afropunk exclusive: interview with punk pioneer death’s bobby hackney #soundcheck
By Sound Check
May 29, 2015
Even 5 years ago, when punk pioneer trio Death’s legacy began to be unearthed and rediscovered, the possibility of new music from the band seemed unlikely. Based on the strength of decades of word of mouth and a single 7”, Death catapulted from a half-forgotten memory to the subject of the 2012 documentary A Band Called Death. Though original guitarist David Hackney did not survive to see the band achieve the success he dreamed of, the band has reformed with Bobbie Duncan from Bobby and Dannis Hackney’s reggae side project Lambsbread on guitar. The reformed trio recently released their first set of new material in 40 years, fittingly titled N.E.W. We got a chance to speak to lead singer and bassist Bobby Hackney about the future of Death and reggae.
By Nathan Leigh, AFROPUNK Contributor
What makes N.E.W. new for you guys?
The songs that were written in 1975 were never professionally recorded, and the 4 new songs written by Bobbie Duncan along with us, were nourished during the making of the album.
How did it feel to be in the studio again as Death?
Great—the way we envisioned it from the days of Detroit—real recording of real performances.
Was it a different experience than when you were kids?
Not really, the way we approached the recording session, except for maybe the fact that all studios now have Pro Tools which is a different take then the analog 2 inch 24-track tape that Death prefers.
Do you think David [Hackney, the original guitarist] would be happy to hear new material?
Considering that he composed two of the songs on the album, and knowing that those songs can to fruition, he would be ecstatic.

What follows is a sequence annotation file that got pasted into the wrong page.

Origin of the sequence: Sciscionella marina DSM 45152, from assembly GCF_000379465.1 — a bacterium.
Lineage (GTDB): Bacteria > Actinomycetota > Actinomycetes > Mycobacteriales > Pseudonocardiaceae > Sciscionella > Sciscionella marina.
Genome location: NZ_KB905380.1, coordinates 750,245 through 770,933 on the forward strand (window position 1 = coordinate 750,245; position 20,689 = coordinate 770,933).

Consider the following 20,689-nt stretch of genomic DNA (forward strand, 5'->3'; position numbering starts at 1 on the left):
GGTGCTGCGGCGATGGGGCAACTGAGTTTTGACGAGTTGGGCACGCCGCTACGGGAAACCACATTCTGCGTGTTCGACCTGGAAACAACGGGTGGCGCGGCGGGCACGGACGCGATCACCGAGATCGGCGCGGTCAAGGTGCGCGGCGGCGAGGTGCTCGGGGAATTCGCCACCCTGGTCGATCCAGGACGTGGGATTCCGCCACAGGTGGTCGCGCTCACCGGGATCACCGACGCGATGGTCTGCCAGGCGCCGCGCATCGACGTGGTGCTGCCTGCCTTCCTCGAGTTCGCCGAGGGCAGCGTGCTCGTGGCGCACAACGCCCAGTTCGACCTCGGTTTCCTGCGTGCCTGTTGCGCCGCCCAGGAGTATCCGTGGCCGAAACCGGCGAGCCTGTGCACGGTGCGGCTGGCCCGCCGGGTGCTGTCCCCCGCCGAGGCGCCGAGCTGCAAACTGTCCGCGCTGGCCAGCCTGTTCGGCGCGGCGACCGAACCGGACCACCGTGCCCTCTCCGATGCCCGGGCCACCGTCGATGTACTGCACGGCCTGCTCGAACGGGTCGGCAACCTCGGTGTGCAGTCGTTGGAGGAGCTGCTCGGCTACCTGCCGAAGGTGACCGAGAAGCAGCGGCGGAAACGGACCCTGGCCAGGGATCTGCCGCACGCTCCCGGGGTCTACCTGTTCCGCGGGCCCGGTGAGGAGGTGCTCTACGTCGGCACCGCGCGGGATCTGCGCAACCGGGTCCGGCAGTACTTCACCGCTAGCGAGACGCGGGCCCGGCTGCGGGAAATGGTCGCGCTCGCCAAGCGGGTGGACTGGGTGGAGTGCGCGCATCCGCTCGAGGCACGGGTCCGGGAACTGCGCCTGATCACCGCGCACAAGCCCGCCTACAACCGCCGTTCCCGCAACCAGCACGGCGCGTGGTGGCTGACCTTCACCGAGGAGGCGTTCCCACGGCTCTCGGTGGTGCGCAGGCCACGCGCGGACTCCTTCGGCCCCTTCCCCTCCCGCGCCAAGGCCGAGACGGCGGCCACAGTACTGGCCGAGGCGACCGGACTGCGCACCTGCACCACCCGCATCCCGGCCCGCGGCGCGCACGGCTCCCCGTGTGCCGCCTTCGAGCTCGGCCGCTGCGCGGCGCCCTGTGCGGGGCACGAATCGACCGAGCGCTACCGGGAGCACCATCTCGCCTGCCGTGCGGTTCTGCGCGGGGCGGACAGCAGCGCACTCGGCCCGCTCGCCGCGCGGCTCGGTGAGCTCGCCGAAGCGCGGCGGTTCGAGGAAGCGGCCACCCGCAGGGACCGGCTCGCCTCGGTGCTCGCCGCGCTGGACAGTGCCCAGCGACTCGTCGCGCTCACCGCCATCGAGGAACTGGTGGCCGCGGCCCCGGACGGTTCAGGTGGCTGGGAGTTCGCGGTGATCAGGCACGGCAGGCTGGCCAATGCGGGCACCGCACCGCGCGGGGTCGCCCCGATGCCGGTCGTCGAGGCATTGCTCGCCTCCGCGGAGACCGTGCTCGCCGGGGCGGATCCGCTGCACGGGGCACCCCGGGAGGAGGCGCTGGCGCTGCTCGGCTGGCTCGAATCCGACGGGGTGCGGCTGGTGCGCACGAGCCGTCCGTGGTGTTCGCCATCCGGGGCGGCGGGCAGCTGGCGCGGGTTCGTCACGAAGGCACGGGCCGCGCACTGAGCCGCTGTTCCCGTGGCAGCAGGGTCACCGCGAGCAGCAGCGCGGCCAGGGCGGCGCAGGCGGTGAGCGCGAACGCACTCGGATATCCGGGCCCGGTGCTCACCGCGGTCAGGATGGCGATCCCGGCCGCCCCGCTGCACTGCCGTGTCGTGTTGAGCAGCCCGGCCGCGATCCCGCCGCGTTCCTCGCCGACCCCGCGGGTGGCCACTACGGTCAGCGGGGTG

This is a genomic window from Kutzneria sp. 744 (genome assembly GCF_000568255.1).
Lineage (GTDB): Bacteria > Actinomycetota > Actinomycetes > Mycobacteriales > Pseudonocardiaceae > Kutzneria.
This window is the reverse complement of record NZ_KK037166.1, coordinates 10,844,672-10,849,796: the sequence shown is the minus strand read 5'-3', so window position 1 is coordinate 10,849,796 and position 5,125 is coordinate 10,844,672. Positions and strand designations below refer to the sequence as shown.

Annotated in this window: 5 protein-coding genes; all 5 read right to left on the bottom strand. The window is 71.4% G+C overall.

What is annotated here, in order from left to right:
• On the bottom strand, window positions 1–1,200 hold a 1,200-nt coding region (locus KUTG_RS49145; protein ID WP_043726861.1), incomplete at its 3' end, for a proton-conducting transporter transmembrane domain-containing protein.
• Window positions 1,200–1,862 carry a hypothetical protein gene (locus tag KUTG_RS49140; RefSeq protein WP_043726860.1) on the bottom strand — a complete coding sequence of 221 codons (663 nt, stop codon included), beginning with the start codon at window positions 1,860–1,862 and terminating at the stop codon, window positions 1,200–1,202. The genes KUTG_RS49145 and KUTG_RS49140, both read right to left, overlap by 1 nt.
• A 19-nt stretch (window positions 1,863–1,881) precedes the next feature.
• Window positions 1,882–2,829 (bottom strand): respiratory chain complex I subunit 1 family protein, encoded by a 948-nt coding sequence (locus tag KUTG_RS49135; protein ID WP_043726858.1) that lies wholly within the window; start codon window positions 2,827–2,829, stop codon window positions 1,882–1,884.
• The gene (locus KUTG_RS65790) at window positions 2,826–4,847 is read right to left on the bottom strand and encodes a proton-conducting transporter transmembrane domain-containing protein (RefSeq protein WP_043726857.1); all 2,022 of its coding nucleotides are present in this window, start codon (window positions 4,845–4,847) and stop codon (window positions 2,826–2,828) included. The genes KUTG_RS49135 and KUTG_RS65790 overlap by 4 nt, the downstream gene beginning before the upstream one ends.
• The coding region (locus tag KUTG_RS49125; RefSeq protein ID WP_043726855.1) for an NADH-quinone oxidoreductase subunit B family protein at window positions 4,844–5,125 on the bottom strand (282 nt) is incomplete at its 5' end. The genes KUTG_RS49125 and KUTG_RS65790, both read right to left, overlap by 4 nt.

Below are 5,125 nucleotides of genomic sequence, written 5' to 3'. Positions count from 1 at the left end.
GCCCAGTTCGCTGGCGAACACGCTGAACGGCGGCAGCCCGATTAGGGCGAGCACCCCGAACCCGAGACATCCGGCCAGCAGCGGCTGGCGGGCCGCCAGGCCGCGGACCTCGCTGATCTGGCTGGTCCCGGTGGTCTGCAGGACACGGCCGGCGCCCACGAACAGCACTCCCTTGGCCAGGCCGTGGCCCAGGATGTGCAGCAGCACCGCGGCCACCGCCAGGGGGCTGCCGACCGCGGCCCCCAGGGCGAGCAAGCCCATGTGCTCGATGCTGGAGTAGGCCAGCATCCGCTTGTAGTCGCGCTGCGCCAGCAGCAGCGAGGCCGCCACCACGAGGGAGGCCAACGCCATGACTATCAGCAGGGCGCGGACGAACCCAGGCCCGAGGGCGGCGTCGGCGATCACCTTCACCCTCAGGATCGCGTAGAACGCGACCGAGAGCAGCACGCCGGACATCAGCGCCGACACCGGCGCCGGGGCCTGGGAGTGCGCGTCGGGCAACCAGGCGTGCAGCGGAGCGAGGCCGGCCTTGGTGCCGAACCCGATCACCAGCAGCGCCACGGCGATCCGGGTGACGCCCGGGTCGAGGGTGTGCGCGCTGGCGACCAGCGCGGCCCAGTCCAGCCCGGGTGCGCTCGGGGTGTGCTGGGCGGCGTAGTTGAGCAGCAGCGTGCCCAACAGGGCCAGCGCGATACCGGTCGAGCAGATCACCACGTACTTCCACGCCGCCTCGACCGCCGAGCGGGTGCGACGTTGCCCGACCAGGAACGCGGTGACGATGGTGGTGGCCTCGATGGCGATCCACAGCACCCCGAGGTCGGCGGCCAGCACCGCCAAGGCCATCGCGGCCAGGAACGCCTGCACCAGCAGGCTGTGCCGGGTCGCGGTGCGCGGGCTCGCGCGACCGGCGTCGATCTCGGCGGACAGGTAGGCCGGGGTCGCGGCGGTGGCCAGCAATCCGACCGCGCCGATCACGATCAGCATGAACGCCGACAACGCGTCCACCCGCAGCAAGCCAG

How is Death different from Lambsbread?
Lambsbread is Reggae music. Death is hard-driving Rock ‘N’ Roll.
What is it about the reggae / punk connection?
Still a mystery to most, but I’m guessing it has a lot to do with the English culture, especially in places like London that gave us those great bands such as Clash, English Beat, Sex Pistols, The Specials, and when it comes to Reggae, aside from homegrown favorites like Aswad, and Mad Professor, all the Reggae greats took up residence in Britain so the two had to “Clash” (no pun intended…well, maybe). We started playing Reggae in 1983, and even though we never mixed the Rock’n’Roll of Death with the Reggae, we were still tuning in to those great records.
Are there any other bands from your early days that you wish could get the same rediscovery as Death?
Every band’s story is different, and I think one would have to live the Death story to get the same discovery.
What else do you have coming up that other people should know about?
Death will be hitting the road soon to make some key appearance dates in Washington DC, Philadelphia PA, New York City, and Boston MA. The new autobiography “Rock ‘N’ Roll Victims: Story Of A Band Called Death” is out as an e-book and there will be limited edition hard cover prints available soon. Keep up to date with Death at: www.deathfromdetroit.com
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